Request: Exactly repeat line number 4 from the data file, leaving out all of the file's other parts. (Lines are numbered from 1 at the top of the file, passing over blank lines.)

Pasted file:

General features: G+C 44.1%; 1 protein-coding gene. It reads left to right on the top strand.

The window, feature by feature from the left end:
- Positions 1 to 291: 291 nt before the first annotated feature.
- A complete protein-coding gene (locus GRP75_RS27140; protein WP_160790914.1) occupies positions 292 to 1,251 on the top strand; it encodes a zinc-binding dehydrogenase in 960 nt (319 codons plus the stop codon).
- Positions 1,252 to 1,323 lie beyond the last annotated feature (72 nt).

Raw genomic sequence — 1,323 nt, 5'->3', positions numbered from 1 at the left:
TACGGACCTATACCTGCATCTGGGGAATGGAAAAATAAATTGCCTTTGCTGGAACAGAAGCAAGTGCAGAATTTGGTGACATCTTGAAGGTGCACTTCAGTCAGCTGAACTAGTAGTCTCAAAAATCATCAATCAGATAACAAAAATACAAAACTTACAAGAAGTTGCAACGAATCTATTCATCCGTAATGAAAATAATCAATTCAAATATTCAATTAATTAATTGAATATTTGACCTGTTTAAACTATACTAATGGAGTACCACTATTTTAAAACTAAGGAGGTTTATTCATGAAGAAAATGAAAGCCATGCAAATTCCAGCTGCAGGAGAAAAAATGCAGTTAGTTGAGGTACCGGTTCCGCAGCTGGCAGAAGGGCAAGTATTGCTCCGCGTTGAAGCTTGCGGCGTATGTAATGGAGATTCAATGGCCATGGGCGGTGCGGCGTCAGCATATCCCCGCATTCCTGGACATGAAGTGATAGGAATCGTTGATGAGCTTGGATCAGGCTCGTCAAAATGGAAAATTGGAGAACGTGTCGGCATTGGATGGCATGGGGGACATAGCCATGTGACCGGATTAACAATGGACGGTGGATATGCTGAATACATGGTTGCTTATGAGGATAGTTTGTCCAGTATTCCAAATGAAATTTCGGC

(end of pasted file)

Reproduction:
- A complete protein-coding gene (locus GRP75_RS27140; protein WP_160790914.1) occupies positions 292 to 1,251 on the top strand; it encodes a zinc-binding dehydrogenase in 960 nt (319 codons plus the stop codon).